2009.08.22 – Pomalidomide Active for Treatment of Anemia of Myelofibrosis

Pomalidomide Active for Treatment of Anemia of Myelofibrosis

Pomalidomide Active for Treatment of Anemia of Myelofibrosis

Researchers involved in an international trial have reported that pomalidomide is active for the treatment of anemia associated with myelofibrosis. The details of this study appeared in an early online publication in the Journal of Clinical Oncology on August 3, 2009.[1]
Myelofibrosis is characterized by fibrosis of the bone marrow that leads to bone marrow dysfunction and often to myeloid metaplasia and acute leukemia. Patients with myelofibrosis have anemia and thrombocytopenia and can have increased or decreased leucocyte levels. Myelofibrosis is also associated with abnormalities of JAK2 and MPL genes. Except for allogeneic stem cell transplantation, treatment is unsatisfactory. Non-transplant treatment modalities have not improved the survival associated with this disease. The usual palliative treatments include erythropoietin, androgens, hydroxyurea, and splenectomy. Single-agent Thalomid® (thalidomide) has been associated with significant palliative effects in patients with myeloid metaplasia, including improvement in blood counts and shrinkage of spleen size. However, single-agent therapy with standard doses of Thalomid of 100 mg per day has been associated with significant side effects. Researchers from the M. D. Anderson Cancer Center and the Mayo Clinic have also reported that Revlimid® (lenalidomide) produces significant responses in patients with myelofibrosis and myeloid metaplasia with less toxicity than observed with Thalomid.
Pomalidomide is an oral analog of thalidomide with significant immunomodulatory effects. It stops the growth of blood vessels, stimulates the immune system, and may directly kill cancer cells. Pomalidomide is also an angiogenesis inhibitor. A Phase I study showed a complete remission rate of 17% in patients with relapsed or refractory myeloma with daily pomalidomide.[2] The main side effects were deep vein thrombosis, which occurred early and late. A Phase II study used an alternate-day regimen of pomalidomide in an attempt to decrease thrombotic side effects.[3] The alternate-day schedule appeared to eliminate thrombotic complications. The complete response rate in patients with relapsed myeloma was 10%, and a greater than 50% reduction in paraprotein was achieved in half the patients.
At ASH 2008 daily pomalidomide and low-dose dexamethasone was evaluated in 37 patients with relapsed or refractory myeloma.[4] The overall response rate was 62%, while 24% had a very good partial response.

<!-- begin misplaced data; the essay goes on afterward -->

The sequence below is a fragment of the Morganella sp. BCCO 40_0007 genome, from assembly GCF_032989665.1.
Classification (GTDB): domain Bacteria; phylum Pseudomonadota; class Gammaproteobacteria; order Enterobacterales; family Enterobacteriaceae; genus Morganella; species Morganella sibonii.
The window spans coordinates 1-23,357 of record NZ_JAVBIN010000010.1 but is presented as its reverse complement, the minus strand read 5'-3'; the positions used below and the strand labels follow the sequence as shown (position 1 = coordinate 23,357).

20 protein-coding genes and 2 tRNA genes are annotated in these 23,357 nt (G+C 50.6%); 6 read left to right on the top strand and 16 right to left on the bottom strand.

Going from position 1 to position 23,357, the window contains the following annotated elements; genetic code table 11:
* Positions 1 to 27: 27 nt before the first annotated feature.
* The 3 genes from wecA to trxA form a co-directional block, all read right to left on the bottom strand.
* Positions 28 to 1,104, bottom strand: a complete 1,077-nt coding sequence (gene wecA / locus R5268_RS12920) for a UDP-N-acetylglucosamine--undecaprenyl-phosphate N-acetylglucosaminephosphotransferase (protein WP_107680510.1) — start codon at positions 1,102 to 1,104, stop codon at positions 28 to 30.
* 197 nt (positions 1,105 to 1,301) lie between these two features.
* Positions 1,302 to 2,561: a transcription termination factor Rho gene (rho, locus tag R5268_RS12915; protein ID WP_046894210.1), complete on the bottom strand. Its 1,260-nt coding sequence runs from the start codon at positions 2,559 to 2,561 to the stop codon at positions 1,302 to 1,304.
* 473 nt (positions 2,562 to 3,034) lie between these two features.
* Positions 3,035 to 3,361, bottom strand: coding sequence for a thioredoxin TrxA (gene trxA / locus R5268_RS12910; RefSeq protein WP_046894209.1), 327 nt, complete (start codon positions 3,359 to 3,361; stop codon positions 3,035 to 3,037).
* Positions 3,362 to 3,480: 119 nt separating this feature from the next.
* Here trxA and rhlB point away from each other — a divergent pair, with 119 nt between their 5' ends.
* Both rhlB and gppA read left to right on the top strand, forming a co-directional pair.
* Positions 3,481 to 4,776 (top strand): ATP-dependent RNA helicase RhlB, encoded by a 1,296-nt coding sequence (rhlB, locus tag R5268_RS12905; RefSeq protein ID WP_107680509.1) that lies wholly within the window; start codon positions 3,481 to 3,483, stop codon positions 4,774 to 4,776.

The current study was a randomized Phase II clinical trial that compared four treatments in 84 patients with myelofibrosis and anemia:
• Pomalidomide (2 mg/d) plus placebo
• Pomalidomide (2 mg/d) plus prednisone
• Pomalidomide (0.5 mg/d) plus prednisone
• Prednisone plus placebo
Pomalidomide was administered in 12 28-day cycles. Twenty patients in this study had improvement of anemia, and 15 became transfusion independent. Responses to pomalidomide ranged from 23% to 36% compared with 19% for the prednisone arm. Response rates were higher in patients receiving more than three cycles of therapy. Responses to pomalidomide with or without prednisone were durable; they lasted from three months to more than 17 months. Responses were better in patients without leucocytosis. JAK2V617F or cytogenetic abnormalities had no impact on response. These authors concluded that pomalidomide was well tolerated in patients with myclofibrosis and active in treating anemia.

Comments: It appears that pomalidomide can be added to Revlimid as an active derivative of thalidomide with possibly fewer side effects.


[1] Tefferi A, Vestovsek S, Barosi G. et al. Pomalidomide is active in the treatment of anemia associated with myelofibrosis. Journal of Clinical Oncology [early online publication]. August 3, 2009.

[2] Schey SA, Field SP, Bartlett JB, et al. Phase I study of an immunomodulator thalidomide analog, CC-4047, in relapsed or refractory multiple myeloma. Journal of Clinical Oncology. 2008;22:3269-3276.

[3] Streetly MJ, Gyertson K, Daniel Y, et al. Alternate day pomalidomide retains anti-myeloma effect with reduced adverse events and evidence of in vivo immunomodulation. British Journal of Haematology. 2008;141:41-51

[4] Lacy MQ, Hayman SR, Gertz MA, et al. Pomalidomide (CC4047) plus low-dose dexamethasone (Pom/dex) is highly effective therapy in relapsed multiple myeloma. Blood. 2008;112:320, abstract number 866.